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Material Safety Data Sheet… A High Tech Solution

Today’s MSDS programs can be cumbersome, internally managed paper based systems that demand huge administrative resources, but are being replaced by Internet technology in the form of electronic MSDS management. Although MSDS document scanning has been available for a while, a few internet companies are offering fully loaded data bases that are customized to help you update and manage your Hazard Communication Program almost instantaneously and effortlessly.

The Occupational Safety and Health Administration (OSHA) has clarified guidelines recognizing electronic storage and distribution of MSDS’s as a perfectly good option for replacing hard-copy binders and file cabinets. This has been great news for facilities that are trying to comply with OSHA regulations concerning Hazard Communication. Although this is a great opportunity for managers and safety professionals, when their organization’s compliance, worker safety and reputation are on the line, they need to be sure that the MSDS application they have chosen is right for them. Ask these questions before using this technology:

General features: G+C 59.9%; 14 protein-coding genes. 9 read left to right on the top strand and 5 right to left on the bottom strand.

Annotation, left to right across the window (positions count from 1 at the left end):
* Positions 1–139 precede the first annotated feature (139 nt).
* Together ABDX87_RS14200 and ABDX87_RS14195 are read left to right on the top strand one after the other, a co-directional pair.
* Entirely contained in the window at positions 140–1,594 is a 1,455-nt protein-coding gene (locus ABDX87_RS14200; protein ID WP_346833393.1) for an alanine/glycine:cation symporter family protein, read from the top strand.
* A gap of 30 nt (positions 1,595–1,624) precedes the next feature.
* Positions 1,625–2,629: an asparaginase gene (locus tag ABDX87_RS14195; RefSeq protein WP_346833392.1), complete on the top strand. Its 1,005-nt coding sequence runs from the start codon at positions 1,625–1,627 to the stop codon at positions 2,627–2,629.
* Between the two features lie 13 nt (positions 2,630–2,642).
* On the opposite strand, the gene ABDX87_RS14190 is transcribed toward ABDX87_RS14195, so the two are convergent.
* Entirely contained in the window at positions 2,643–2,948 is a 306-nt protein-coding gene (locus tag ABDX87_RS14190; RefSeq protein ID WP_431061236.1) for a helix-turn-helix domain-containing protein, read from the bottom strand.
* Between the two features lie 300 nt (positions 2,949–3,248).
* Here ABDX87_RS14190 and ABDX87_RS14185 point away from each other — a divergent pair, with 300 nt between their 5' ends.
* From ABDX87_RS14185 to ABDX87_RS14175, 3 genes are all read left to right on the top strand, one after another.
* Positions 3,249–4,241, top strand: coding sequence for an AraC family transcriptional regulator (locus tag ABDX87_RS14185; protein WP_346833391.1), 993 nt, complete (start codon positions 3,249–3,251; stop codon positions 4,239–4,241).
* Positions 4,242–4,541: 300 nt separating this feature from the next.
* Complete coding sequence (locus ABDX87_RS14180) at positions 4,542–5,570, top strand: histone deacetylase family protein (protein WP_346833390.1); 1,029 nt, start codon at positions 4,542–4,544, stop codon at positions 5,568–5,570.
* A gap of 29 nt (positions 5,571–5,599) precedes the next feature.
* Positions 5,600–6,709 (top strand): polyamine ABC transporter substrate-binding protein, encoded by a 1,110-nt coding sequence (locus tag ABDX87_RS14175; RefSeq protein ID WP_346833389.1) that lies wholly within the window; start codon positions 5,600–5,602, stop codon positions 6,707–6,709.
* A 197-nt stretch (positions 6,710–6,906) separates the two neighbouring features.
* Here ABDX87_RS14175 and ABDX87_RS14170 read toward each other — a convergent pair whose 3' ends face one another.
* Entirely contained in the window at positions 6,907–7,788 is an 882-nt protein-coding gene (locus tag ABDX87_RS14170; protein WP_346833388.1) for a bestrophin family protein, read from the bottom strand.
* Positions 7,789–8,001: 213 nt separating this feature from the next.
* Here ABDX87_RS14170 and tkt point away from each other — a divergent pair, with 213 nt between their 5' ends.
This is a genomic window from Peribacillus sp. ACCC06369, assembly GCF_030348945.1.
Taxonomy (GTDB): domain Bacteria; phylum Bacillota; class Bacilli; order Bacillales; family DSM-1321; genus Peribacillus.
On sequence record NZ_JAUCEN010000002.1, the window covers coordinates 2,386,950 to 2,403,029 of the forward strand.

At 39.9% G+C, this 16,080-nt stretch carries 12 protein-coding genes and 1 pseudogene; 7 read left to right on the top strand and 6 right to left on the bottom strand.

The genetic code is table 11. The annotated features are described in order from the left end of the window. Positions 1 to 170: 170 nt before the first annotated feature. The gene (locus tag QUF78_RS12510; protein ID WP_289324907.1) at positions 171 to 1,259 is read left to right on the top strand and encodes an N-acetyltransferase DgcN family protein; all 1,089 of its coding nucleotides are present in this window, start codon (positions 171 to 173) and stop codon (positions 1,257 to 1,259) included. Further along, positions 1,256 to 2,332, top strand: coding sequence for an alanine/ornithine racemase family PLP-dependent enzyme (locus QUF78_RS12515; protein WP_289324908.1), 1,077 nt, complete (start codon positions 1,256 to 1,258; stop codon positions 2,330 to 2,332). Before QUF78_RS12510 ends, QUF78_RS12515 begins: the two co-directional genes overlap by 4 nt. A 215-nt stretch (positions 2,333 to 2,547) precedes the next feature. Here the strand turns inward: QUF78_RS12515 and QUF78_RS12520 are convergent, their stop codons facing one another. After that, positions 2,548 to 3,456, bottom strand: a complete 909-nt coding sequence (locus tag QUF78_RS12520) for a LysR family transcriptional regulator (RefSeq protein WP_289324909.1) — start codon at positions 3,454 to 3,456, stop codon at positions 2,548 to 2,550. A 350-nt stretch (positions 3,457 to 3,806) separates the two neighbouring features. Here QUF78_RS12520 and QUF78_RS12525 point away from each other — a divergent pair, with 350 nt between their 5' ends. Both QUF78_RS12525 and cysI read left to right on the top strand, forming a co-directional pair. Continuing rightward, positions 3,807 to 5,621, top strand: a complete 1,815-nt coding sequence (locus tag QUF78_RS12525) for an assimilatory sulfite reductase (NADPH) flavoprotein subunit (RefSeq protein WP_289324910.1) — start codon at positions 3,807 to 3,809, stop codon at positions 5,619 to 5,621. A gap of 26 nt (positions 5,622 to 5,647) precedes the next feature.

• Will this solution meet the accessibility requirements, according to the Hazard Communication Standard? Some database solutions do not meet the Hazard Communication Right-to-Know laws. Compiled databases with generic or specific suppliers’ MSDSs may not meet OSHA’s requirement because they may not have your vendor’s particular and most current MSDS. Fax on demand may not be an option either. If an MSDS can’t be accessed immediately, you won’t be in compliance.
  • Is the system cost effective? Before you purchase any system, consider cost from two angles. Figure out how much your current system is costing based on the use of administration, risk and liability, and how much of that can be reduced using an electronic system? Be sure to consider all costs in this analysis, such as administration, time of employees when retrieving MSDSs, employee safety liability, risk of punitive fines, fines for non-compliance and other hard or soft costs. Second, what is the tradeoff between the benefits offered by a system and the cost of that system? You may choose a comprehensive system that does it all or look for a simpler system at a lower price. Some providers will offer you a system that will allow you to grow in the future. Also, consider the pros and cons of self-maintenance or full service from a provider.

Become proactive, decide what is best for you, and when in doubt concerning compliance, contact OSHA.

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